The late Nobel laureate's final novel, a radical retelling of the Old Testament.
In this, his last novel, Saramago daringly reimagines the characters and narratives of the Bible through the story of Cain. Condemned to wander forever after he kills Abel, he is whisked around in time and space. He experiences the almost-sacrifice of Isaac by Abraham, the Tower of Babel, the destruction of Sodom and Gomorrah, Joshua at the battle of Jericho, Jobe's ordeal, and finally Noah's ark and the Flood. And over and over again Cain encounters an unjust, even cruel God. A startling, beautifully written, and powerful book, in all ways a fitting end to Saramago's extraordinary career.
©2011 Jose Saramago (P)2011 Audible, Inc.
"Reading the Portuguese writer Jose Saramago, one quickly senses the presence of a master." (Christian Science Monitor)
"Saramago is the most tender of writers...with a clear-eyed and compassionate acknowledgment of things as they are, and a quality that can only be termed wisdom." (New York Times)
"Narrator Kevin Pariseau is the perfect choice to deliver this book. His dry reading style is in perfect harmony with the author's droll humor. Pariseau uses variations in tone and pitch to differentiate the characters, which helps the listener follow the extensive cast introduced throughout. While the pace of the prose is fast, the audio journey is carefully managed, so the narration is never rushed." (AudioFile)
this is probably a wonderful story but the narrator's smirky, snide tone just ruins Saramago's subtle poetic observations. Wish I had listened to the preview before I bought it, it's like listening to nails on a chalk board, not sure I can get through the whole thing.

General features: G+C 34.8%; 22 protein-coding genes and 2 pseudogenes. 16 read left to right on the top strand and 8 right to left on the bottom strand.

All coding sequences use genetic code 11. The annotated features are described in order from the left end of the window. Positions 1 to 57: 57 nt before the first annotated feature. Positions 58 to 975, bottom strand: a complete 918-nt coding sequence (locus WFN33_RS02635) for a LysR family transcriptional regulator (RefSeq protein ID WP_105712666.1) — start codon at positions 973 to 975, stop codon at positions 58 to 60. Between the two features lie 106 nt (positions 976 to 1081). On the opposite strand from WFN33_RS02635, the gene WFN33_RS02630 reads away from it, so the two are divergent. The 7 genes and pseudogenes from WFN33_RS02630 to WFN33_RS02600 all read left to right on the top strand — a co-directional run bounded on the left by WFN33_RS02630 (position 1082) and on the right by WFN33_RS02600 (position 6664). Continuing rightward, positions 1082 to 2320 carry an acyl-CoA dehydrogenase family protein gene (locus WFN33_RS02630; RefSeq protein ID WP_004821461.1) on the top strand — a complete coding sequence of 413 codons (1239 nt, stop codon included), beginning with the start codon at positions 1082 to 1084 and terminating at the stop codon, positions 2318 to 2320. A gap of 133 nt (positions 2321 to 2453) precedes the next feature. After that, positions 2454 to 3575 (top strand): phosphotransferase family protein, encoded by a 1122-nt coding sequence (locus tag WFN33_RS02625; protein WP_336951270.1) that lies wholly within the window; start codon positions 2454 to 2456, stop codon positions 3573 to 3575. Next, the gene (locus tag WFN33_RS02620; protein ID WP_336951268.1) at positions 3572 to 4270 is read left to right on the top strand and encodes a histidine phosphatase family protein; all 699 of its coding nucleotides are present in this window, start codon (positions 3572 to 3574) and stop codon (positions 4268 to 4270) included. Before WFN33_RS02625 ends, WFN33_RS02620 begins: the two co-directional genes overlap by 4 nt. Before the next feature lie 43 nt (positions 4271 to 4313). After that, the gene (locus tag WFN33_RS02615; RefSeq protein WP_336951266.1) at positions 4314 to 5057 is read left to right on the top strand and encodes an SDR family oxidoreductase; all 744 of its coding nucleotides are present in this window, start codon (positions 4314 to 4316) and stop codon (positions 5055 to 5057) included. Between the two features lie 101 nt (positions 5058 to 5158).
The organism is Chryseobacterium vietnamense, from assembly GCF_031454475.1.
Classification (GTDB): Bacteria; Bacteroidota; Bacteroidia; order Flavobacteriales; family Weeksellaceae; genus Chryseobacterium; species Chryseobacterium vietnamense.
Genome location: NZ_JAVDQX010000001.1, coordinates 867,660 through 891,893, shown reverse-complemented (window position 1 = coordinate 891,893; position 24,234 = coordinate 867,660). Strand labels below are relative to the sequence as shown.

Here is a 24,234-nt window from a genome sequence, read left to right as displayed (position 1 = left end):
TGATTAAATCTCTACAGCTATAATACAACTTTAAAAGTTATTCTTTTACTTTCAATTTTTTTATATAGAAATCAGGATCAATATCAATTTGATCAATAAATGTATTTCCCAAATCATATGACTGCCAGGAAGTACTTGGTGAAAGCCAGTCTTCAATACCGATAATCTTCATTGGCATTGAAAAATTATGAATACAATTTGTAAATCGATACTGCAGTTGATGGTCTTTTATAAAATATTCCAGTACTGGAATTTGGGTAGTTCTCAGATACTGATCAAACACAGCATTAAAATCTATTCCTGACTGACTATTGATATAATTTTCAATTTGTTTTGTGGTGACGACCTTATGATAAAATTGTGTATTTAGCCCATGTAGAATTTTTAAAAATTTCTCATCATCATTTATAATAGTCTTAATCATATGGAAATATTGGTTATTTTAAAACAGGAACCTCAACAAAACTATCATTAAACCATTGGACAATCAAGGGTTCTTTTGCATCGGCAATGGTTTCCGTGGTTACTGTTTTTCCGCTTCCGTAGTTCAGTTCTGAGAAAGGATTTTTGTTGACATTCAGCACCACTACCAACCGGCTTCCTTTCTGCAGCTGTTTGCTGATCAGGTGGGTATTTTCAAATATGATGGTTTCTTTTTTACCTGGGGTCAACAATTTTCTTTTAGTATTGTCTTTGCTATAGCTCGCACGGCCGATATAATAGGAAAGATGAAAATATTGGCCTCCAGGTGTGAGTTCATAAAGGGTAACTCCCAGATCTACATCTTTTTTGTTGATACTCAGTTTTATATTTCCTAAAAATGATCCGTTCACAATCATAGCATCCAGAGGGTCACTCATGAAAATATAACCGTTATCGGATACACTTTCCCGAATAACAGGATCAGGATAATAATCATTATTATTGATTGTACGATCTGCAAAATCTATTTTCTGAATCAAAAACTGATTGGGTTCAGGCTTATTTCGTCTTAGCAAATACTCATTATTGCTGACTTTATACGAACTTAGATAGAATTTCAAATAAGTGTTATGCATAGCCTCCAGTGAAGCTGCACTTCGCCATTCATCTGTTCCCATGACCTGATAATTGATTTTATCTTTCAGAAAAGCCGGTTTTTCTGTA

Say something about yourself!
The book reminds me a little of Good Omens by Terry Pratchett
& Neil Gaiman. Both use humor to point out the injustice in divine plans.
I would say my favorite bit is a joke about when Cain is looking at the line between two lands that are so different that they must be in two different times. There's a bit about it being another present or past present or future present...and everybody can understand that.
I love reading books written by Jose Saramago. I find him both insightful and tremendously amusing. It is a rare talent that can write the way he can.
Unfortunately, Cain was a rare misstep. It is full of bitterness and hate. I understand that people have different views on God. I am perfectly willing and appreciate reading or listening to others views. The problem with Cain is that Saramago doesn't set up a good argument. He starts by claiming that God is evil and then goes on to show again and again that God cannot be trusted and that nothing good can come of any dealings with God.
I do not fault Saramago for his stance. I have read other books that portray God in a less than favorable light and have loved them.
The trick is that the argument needs to be balanced. Both good and bad need to be shown and then the reader is free to make up his own mind. Here we get nothing but propaganda. There is no intelligent argument, prevalent in all other Saramago works, there is only the one-sided rantings of a bitter man.
This books pains me and writing a bad review for a novel by my favorite author pains me more. Alas, I cannot in good conscience say that this book is anywhere near what Saramago is capable of.
I expected a lot more.
it doesnt take a genius.com
The story and Cain's ability to ride his donkey into Biblical tipping points and provide a possible
Lillith as I've always wondered about the original liberated woman as well as the stuff of nightmare legends.
His range and ability to assume varies roles with a change in pitch or tone that made for easy listening.
Yes however on the second night I stayed up late to catch the ending.
Not for everyone and not overly deep but worth the price.
A retelling of the biblical story of Cain and Abel, as well as Adam and Eve, Noah's ark, etc. Saramago's writing style is engaging because it's so unusual. But his iconoclastic attitude towards the Bible and religion wears thin after a while leaving this reader at least wanting more depth and less caricature. Worth reading if you want something quick and mildly diverting. At least Kevin Pariseau does a great job of bringing the characters to life.
Decrease the sex scenes. Only a few wer essential to the story
It's pretty amazing how he does the voices
The story was very irreverent and its attempt at humor fell flat. Very disappointing and the only time I did not bother to finish a book.
Downright disgusting, couldn't get through the first chapter.
nothing by this author.
He did a good job at a bad task
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